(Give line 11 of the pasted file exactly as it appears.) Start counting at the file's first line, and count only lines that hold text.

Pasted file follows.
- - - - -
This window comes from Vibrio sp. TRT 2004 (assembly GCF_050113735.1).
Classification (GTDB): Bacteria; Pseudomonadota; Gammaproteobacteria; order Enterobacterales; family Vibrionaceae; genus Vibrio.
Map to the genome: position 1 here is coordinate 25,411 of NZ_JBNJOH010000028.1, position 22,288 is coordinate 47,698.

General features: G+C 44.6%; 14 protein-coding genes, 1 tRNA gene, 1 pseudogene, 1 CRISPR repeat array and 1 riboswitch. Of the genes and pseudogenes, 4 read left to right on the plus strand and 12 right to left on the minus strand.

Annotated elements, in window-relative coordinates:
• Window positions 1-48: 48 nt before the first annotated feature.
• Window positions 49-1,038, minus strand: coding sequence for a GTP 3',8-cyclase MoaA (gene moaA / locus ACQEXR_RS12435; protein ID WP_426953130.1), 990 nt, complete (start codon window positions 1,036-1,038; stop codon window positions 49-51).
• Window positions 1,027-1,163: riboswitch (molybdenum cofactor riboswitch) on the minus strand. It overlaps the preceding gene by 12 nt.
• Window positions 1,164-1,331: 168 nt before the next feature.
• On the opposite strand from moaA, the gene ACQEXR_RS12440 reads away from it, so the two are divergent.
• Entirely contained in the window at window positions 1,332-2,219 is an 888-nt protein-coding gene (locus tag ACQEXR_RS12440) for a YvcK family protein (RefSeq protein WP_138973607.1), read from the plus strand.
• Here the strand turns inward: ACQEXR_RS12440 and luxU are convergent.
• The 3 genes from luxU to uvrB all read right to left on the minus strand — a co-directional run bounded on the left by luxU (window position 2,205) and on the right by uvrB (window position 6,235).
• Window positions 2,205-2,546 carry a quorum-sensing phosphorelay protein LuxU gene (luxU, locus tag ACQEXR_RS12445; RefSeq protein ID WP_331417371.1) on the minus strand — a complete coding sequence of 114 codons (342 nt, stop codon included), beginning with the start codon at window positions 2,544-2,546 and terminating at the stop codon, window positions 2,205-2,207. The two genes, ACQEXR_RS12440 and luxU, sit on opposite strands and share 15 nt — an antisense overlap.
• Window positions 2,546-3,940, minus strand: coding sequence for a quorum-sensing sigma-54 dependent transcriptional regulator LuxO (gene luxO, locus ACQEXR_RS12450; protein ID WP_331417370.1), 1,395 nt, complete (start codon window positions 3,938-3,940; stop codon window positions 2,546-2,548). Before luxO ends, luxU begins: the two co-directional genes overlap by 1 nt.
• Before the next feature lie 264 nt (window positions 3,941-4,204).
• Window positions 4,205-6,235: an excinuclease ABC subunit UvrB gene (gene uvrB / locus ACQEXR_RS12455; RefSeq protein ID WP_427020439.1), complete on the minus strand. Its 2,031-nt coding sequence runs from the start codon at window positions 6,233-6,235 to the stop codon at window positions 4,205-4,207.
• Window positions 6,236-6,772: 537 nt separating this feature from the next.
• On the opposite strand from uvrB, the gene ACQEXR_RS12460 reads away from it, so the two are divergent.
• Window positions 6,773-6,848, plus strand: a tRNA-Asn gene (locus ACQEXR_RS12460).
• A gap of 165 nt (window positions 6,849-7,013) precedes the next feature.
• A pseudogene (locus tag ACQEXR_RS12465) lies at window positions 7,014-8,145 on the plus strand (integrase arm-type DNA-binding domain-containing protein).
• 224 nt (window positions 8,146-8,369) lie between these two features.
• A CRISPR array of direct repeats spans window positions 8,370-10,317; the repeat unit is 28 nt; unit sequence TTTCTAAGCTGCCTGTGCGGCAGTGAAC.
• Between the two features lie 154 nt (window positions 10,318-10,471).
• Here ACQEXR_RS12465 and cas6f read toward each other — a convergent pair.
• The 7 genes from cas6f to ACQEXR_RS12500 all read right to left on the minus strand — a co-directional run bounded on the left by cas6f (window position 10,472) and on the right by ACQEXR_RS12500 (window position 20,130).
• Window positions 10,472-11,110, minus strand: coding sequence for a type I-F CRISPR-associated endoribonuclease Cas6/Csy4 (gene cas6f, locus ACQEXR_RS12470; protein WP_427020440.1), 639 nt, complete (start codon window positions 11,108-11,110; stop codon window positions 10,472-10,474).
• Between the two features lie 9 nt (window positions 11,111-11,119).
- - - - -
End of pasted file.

• Entirely contained in the window at window positions 1,332-2,219 is an 888-nt protein-coding gene (locus tag ACQEXR_RS12440) for a YvcK family protein (RefSeq protein WP_138973607.1), read from the plus strand.